In July, the American Solidarity Party's ticket of retired teacher Brian T. Carroll for president and high school teacher Amar Patel for vice president, qualified, through petition, for ballot access in Illinois. The party has expanded upon its ballot access from 2016 when its first ticket of Mike Maturen for president and Juan Muñoz for vice president appeared on the ballot only in Colorado, receiving a total of 6,776 votes, largely from write-ins in other states.

The party was founded in 2011 as the Christian Democratic Party. It changed to its current name ahead of the 2016 presidential election. The party is based on Roman Catholic social teachings, advocating for social justice, environmentalism, and "a consistent life ethic" including opposition to abortion, euthanasia, and capital punishment. It has grown ahead of the 2020 presidential election. Last September the party nominated Carroll for president over past Wikinews interviewee Joe Schriner and Joshua Perkins who also sought the party's nomination. Carroll selected Patel as his running mate. Patel, the son of Indian immigrants, is a high school teacher in the Chicago suburbs. He converted to Catholicism in 1993 and engaged with the Knights of Columbus. He became involved in the pro-life movement and, in association with that, the Republican Party, but grew disillusioned with the party over the war policies of the George W. Bush administration. Eventually, Patel joined the Solidarity Party and rose to the position of chairman

Patel spoke with Wikinews about the campaign. He discussed how he became the vice presidential nominee of the Solidarity Party, what he sees as his duties and responsibilities as Carroll's running mate, and why voters should consider voting for the Carroll/Patel ticket.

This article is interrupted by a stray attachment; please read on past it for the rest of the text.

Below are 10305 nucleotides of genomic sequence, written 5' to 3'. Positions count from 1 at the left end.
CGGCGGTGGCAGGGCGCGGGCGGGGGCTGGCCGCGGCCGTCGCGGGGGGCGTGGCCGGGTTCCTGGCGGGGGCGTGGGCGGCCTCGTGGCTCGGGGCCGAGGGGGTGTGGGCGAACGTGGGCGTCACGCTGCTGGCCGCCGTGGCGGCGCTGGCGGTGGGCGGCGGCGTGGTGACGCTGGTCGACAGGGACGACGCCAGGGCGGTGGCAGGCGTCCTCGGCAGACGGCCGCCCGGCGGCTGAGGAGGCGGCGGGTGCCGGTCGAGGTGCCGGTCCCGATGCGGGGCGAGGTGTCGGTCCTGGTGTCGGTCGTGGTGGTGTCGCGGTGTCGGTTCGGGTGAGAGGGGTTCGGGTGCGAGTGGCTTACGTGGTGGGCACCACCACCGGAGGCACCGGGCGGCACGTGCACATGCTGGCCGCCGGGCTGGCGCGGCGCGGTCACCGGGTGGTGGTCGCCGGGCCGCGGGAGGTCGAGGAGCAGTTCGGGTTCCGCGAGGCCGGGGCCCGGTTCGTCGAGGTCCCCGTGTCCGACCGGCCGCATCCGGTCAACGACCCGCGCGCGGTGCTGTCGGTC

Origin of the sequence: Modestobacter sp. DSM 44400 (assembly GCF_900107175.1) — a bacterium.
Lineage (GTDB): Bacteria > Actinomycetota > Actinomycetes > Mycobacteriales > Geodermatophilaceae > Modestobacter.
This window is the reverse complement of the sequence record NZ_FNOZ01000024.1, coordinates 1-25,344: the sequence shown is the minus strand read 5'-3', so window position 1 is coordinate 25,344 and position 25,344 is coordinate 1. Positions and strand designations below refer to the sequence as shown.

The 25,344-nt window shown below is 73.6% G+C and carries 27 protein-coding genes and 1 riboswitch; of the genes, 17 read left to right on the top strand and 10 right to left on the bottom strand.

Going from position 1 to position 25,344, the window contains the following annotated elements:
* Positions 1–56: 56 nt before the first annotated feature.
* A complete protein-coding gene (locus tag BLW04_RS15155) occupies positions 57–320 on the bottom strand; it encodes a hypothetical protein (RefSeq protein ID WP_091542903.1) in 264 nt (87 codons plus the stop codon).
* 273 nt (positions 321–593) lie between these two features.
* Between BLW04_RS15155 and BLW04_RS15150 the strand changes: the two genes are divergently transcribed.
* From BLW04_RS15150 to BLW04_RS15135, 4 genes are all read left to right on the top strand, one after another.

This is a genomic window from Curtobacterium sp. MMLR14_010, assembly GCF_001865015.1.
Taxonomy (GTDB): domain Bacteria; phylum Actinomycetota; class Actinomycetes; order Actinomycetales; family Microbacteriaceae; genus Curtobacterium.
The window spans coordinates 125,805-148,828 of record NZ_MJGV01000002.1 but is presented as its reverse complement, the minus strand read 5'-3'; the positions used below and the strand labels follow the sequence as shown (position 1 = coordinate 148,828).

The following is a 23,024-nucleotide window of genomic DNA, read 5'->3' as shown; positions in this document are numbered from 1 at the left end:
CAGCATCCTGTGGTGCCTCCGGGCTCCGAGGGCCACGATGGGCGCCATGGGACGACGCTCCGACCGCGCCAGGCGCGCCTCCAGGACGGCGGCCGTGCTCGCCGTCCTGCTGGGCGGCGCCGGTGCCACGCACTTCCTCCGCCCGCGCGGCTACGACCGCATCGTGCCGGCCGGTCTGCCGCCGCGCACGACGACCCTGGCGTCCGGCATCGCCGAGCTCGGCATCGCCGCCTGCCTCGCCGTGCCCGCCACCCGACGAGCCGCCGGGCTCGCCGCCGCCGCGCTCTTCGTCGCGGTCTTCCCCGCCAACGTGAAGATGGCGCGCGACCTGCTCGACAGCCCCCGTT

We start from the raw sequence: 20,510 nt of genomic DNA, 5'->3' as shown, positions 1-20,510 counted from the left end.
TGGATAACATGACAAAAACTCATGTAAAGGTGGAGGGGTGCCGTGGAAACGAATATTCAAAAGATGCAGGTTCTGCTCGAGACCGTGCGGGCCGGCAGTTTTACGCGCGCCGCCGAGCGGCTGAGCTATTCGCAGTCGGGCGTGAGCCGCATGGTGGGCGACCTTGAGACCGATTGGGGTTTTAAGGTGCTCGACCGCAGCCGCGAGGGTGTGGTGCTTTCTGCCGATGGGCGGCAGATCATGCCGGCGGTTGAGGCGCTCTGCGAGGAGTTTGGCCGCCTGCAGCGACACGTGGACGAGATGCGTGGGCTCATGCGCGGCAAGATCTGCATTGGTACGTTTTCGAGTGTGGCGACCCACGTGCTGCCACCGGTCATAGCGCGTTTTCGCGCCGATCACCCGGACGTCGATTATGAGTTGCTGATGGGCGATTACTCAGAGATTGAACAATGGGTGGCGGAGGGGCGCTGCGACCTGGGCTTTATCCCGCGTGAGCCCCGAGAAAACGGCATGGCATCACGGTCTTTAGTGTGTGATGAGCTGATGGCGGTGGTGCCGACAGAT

((WSS)) Why did you agree to be the running mate of Brian Carroll? How do you complement him on the ticket?

Patel: I was already serving the second and final year of my term on the National Committee and was the party chair when Brian asked me to run with him. I would have essentially done the same thing I did until the end of June whether I was running for office or not. This basically continued my service as a party leader through November and I welcomed the opportunity to have a heightened awareness to our message for a few more months. I complement Brian by being the quick take provider on Twitter while he is long form prose producer on Facebook.

((WSS)) What duties and responsibilities come with being the vice presidential nominee of the Solidarity Party?

Patel: Technically there are no official duties or responsibilities besides filling in and signing the required paperwork to get on various ballots or become write-in candidates. I have taken on the responsibility of creating memes and videos for us to promote the party message but also the short term campaign message.

((WSS)) In what states is the Carroll/Patel ticket expected to be on the ballot? Why should voters in those states choose Carroll/Patel over other tickets?

Patel: We will be on the ballot in my home state of Illinois, Vermont, Wisconsin, Colorado, Louisiana, Arkansas, Rhode Island, Washington, Mississippi, and perhaps a few others.
There is no other campaign that clearly states that government will necessarily continue to grow as long as #FamilyFriendsFaith erode. Those institutions teach us self control and responsibility for others. If you primarily concern yourself with selfishness, the state has to provide the constraints that you do not. If you believe rights and responsibilities must be balanced vote Carroll/Patel 2020.

John de Graaf (Bread and Roses Party)

John de Graaf
Image: John de Graaf on Facebook.

The Bread and Roses Party ticket of University of Maryland research scholar Jerome Segal for president and filmmaker John de Graaf for vice president secured a spot on the ballot in Vermont in July. The party had already achieved qualified status in Maryland. It is seeking access only in non-swing states where a particular major party is heavily expected to win. In swing states, to avoid the spoiler effect, the party supports the Democratic Party's presidential ticket.